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beggary. The South Sea Bubble and the Mississippi scheme of Law which burst in the same year and ruined tens of thousands of French families, afford illustrations on a gigantic scale of the prevailing passion for speculation and for gambling.
The Duke of Devonshire lost an estate at a game of basset. The fine intellect of Chesterfield was thoroughly enslaved by the vice. At Bath, which was then the centre of English fashion, it reigned supreme; and the physicians even recommended it to their patients as a form of distraction. In the green-rooms of the theatres, as Mrs. Bellamy assures us, thousands were often lost and won in a single night. Among fashionable ladies the passion was quite as strong as among men, and the professor of whist and quadrille became a regular attendant at their levees. Miss Pelham, the daughter of the prime minister, was one of the most notorious gamblers of her time, and Lady Cowper speaks in her Diary of sittings at Court, of which the lowest stake was 200 guineas. The public lotteries contributed very powerfully to diffuse the taste for gambling among
all classes.' One of the most powerful exponents of the dark side of the century is Hogarth, who makes some of its worst features live before our eyes. So also do the novels of Richardson, Fielding, and Smollett. Differing as their works do in character, they have the common merit of presenting in indelible lines a picture of the time in its social aspects. It may have been, as Stuart Mill asserts, an age of strong men, but it was an age of coarse vices, an age wanting in the refinements and graces of life;
of cruel punishments, cruel sports, and of a political corruption extending through all the departments of the State.
But it would be a narrow view of the age to dwell wholly on its gloomier features, which are always the easiest to detect. If the period under consideration had prominent vices, it had also distinguished merits. Under Queen Anne and her immediate successors, home-keeping Englishmen had more space to breathe in than
hey have now, and trade was not demoralized by excessive competition. No attempt was made to separate class from class, and population was not large enough to make the battle of life almost hopeless in the lowest section of the community. If there was less refinement than among ourselves, there was far less of nervous susceptibility, and the country was free from the half-educated class of men and women who know enough to make them dissatisfied, without attaining to the larger knowledge which yields wisdom and content. To say that the age was better than our own would be to deny a thousand signs of material and intellectual progress, but it had fewer dangers to contend with, and if there was far less of wealth in the country the people were probably more satisfied with their lot."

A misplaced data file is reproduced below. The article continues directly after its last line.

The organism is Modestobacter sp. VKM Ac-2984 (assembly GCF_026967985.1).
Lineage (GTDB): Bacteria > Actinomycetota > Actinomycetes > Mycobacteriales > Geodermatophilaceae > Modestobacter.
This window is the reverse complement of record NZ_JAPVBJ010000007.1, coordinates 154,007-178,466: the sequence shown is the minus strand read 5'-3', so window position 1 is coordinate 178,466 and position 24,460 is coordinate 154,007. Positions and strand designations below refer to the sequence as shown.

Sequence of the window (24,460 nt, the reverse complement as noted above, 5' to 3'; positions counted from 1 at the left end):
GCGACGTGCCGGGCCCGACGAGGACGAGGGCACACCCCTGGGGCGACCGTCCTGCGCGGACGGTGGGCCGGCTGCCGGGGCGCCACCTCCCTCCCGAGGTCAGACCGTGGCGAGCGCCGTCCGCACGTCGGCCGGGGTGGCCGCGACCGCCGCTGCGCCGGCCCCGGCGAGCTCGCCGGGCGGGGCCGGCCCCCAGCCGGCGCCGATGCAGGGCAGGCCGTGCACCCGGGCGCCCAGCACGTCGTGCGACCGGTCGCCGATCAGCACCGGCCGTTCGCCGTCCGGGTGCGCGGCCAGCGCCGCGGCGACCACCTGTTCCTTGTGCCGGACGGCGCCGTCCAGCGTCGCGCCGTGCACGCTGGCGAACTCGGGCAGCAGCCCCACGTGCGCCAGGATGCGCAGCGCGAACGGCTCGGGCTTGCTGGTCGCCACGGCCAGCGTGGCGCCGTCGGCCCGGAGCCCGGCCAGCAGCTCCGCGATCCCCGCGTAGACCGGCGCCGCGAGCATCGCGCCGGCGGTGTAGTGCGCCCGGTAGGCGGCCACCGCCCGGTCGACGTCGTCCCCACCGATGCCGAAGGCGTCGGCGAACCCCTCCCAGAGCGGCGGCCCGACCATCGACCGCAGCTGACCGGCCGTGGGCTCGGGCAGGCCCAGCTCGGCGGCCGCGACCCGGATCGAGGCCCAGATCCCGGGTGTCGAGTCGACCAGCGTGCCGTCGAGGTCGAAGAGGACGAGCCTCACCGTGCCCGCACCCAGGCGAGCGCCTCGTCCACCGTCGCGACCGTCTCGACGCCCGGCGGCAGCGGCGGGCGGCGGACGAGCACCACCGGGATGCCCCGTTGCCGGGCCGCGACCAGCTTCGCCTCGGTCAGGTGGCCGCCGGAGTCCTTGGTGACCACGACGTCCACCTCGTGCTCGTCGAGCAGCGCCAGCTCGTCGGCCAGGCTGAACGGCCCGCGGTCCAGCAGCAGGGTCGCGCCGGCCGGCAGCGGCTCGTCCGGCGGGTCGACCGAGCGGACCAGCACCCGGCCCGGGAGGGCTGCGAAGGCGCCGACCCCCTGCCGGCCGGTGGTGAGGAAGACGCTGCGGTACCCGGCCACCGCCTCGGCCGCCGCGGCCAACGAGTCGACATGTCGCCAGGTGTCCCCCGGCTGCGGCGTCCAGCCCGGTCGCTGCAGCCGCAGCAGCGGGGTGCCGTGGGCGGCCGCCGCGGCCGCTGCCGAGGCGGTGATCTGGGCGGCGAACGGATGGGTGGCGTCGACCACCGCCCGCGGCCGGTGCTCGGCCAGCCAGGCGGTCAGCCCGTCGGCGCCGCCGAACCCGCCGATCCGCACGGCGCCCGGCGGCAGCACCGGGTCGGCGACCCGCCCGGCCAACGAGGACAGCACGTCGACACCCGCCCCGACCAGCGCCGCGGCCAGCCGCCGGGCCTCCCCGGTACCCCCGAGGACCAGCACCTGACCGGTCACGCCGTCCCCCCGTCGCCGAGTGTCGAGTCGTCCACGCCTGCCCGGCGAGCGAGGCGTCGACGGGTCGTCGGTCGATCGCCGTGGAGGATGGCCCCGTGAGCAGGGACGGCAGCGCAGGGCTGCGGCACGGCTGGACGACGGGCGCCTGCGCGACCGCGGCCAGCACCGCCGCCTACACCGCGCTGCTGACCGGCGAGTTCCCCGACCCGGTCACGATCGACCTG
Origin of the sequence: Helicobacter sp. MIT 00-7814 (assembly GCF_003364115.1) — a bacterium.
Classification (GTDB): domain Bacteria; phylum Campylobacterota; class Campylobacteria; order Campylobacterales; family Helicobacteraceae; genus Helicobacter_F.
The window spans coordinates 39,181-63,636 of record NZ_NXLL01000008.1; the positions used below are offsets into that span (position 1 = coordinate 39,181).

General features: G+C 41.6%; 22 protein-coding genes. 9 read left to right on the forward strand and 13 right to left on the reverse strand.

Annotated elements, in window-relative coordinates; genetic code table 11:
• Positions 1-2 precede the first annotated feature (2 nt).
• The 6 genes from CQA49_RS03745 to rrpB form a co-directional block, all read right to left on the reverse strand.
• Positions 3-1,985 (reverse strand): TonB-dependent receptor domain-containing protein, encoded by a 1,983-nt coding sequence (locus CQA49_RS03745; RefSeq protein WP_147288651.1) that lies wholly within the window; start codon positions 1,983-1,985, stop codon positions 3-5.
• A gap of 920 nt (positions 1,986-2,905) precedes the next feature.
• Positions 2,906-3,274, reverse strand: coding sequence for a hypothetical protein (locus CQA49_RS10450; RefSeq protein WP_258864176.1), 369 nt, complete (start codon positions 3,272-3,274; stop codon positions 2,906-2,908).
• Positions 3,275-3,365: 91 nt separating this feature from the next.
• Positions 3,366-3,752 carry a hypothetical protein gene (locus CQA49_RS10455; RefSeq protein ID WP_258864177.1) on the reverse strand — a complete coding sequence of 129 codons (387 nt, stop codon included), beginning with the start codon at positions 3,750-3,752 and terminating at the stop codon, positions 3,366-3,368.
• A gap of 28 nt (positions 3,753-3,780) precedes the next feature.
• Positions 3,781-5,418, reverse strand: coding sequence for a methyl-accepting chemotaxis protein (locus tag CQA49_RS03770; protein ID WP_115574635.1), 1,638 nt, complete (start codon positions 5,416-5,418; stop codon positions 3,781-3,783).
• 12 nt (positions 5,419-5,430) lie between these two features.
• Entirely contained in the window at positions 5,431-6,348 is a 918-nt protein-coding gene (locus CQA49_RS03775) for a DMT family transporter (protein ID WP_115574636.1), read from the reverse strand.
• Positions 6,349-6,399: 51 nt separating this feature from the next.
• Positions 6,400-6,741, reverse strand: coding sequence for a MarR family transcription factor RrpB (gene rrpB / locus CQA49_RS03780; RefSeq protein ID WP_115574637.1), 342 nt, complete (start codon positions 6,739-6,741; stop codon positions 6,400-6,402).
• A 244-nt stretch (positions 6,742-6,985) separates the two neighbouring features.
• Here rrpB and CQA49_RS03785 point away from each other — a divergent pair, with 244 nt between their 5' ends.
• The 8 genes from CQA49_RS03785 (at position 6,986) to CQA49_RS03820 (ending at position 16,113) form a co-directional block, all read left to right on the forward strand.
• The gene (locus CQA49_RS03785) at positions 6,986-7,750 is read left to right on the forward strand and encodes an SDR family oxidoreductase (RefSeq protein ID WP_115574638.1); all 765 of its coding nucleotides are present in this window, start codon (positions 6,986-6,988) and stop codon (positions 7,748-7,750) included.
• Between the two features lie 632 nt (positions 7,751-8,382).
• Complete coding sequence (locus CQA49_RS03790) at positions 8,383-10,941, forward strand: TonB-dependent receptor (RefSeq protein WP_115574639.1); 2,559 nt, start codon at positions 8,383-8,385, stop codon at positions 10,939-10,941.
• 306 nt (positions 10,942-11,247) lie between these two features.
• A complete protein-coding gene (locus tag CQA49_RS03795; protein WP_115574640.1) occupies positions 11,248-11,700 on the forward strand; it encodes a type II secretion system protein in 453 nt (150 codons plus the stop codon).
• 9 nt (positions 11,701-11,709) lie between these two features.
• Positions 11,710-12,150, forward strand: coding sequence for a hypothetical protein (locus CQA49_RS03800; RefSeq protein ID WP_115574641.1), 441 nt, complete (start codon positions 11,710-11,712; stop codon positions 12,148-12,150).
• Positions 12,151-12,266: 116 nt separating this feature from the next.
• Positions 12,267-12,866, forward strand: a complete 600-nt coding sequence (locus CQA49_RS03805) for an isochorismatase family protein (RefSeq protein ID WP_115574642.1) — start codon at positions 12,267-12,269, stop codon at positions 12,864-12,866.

To glance at the century as a whole does not fall within my province, but I may be permitted to observe that in the course of it science and invention made rapid strides; that under the inspiring sway of Handel the power of music was felt as it was never felt before; that in the latter half of the period the Novel, destined to be one of the noblest fruits of our imaginative literature, attained a robust life in the hands of Richardson, Fielding, and Smollett; and that, with Reynolds and Gainsborough, with Romney and Wilson, a glorious school of landscape and portrait painters arose, which is still the pride of England. It will
According to Hallam the thirty years which followed the Treaty of Utrecht was the most prosperous season that England had ever experienced.'—Const. Hist. ii. 464.
be remembered, too, that many of the great charitable institutions which make our own age illustrious, had their birth in the last. The military genius of England was displayed in Marlborough and in Clive, her mercy in John Howard, her spirit of enterprise in Cook, her self-sacrifice in Wesley and Whitefield, her statesmanship in Walpole, in Chatham, and in William Pitt. In oratory as everyone knows, the eighteenth century was surpassingly great, and never before or since has the country produced a political philosopher of the calibre of Burke. What England reaped in literature during the period of which Pope has been selected as the most striking figure, it will be my endeavour to show in the course of these pages.